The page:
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- "Fox Sports 1 will launch with DirecTV, Dish and Time Warner Cable," from Los Angeles Times, August 14, 2013
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- Sources: Distributors Hold The Line On Fox Sports 1 Sub Fee, Sports Business Daily, August 15, 2013.
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- Fox Sports secures Bundesliga's USA television rights beginning 2015-2016, SBNation, retrieved 17 October 2014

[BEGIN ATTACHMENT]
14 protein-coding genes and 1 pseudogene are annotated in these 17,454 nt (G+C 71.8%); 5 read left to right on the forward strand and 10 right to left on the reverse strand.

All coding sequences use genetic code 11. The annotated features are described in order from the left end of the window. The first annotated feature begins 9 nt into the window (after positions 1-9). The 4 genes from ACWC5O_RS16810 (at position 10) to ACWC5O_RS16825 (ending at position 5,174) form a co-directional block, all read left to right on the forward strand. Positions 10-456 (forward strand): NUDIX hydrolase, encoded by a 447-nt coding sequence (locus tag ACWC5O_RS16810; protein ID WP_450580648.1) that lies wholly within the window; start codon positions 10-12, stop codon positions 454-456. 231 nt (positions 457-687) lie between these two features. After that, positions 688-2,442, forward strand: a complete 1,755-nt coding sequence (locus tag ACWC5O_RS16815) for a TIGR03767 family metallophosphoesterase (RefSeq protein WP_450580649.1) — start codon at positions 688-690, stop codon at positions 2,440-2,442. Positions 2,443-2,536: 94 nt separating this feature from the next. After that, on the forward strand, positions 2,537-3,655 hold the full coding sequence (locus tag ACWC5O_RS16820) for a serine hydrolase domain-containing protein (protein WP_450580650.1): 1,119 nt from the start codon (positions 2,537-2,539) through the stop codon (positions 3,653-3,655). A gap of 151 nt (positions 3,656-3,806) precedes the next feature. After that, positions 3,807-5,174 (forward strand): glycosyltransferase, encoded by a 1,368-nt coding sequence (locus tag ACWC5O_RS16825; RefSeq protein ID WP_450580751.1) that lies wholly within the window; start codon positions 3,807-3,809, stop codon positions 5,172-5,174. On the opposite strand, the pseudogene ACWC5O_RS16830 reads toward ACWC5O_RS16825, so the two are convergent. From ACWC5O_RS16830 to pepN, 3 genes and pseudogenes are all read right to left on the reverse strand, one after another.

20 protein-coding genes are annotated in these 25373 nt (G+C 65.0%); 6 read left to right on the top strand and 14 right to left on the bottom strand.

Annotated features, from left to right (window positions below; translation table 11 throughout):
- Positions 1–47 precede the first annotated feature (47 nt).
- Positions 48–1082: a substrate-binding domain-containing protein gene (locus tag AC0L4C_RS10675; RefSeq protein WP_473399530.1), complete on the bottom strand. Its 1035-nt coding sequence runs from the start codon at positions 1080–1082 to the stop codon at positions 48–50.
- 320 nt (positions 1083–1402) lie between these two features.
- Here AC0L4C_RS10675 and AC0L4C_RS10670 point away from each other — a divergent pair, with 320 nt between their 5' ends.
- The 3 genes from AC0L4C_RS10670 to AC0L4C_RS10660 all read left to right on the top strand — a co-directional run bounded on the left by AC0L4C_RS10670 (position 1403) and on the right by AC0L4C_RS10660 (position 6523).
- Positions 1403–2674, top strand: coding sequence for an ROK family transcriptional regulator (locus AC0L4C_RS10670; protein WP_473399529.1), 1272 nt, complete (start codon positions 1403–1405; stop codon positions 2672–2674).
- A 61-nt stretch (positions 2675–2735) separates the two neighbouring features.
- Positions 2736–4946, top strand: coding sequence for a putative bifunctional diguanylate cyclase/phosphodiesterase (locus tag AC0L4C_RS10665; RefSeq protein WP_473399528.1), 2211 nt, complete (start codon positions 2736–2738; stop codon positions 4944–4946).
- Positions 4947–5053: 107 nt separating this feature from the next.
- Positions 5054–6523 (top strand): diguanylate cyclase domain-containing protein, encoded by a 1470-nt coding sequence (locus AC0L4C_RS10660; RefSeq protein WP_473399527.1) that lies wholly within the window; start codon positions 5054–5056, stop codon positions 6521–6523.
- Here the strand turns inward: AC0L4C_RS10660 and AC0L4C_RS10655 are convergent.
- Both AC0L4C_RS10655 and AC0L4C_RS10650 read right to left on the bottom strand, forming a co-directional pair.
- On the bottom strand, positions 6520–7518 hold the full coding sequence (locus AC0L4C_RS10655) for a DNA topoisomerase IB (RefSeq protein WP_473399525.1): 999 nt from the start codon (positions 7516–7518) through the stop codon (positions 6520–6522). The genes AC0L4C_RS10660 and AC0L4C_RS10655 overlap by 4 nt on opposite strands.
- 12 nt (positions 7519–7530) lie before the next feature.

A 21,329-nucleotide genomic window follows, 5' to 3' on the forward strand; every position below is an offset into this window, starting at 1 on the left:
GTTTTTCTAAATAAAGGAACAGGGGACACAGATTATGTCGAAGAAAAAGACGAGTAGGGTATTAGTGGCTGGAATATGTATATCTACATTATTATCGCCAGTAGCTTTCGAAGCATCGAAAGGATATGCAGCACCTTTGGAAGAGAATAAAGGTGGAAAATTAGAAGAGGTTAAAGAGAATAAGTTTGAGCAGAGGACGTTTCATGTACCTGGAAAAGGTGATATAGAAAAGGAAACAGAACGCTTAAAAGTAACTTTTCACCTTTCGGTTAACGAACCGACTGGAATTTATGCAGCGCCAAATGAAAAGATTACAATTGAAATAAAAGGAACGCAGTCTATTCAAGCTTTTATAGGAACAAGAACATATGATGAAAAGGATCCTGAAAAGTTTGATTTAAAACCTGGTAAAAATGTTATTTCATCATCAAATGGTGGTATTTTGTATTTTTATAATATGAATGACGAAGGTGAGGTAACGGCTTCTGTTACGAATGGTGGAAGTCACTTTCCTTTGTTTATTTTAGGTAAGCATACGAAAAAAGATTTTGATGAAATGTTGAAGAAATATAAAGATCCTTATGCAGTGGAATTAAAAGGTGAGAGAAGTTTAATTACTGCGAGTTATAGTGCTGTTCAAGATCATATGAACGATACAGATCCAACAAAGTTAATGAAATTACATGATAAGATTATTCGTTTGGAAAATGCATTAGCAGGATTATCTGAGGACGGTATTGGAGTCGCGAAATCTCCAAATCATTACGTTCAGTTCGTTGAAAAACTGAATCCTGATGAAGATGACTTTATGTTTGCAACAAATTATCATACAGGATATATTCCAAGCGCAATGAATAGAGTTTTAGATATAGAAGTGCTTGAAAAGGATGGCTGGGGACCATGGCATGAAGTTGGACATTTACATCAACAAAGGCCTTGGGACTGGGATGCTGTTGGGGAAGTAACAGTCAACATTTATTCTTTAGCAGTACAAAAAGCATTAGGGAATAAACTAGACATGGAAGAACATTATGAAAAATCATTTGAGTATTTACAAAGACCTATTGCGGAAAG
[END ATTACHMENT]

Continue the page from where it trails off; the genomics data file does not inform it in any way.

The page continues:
- Fox Sports 1 and The Jockey Club Announce New Racing Package - Michael W. Compton.com, August 8, 2013.
- MOTOGP: New Multiyear Deal With FOX Sports Announced
- Fox Sports 1 will carry Sprint Cup; Speed gone on Aug. 17, Sporting News, March 5, 2013.
- " from MMA Weekly, August 23, 2013
- Tim Baysinger, "Fox Sports 1 SEasterns Roster for Pair of Studio Shows", Broadcasting & Cable, August 12, 2013.
- "Fox Sports 1 not the usual new kid on ESPN's block," from USA Today, 8/12/2013
- "FS1 Looks To Boost Audience with MLB's Arrival," from Multichannel News, 4/5/2014
- "Fox Sports 1, AT&T In Dispute Over Fees For Nascar, Golf, Soccer". Variety. Retrieved 15 April 2015.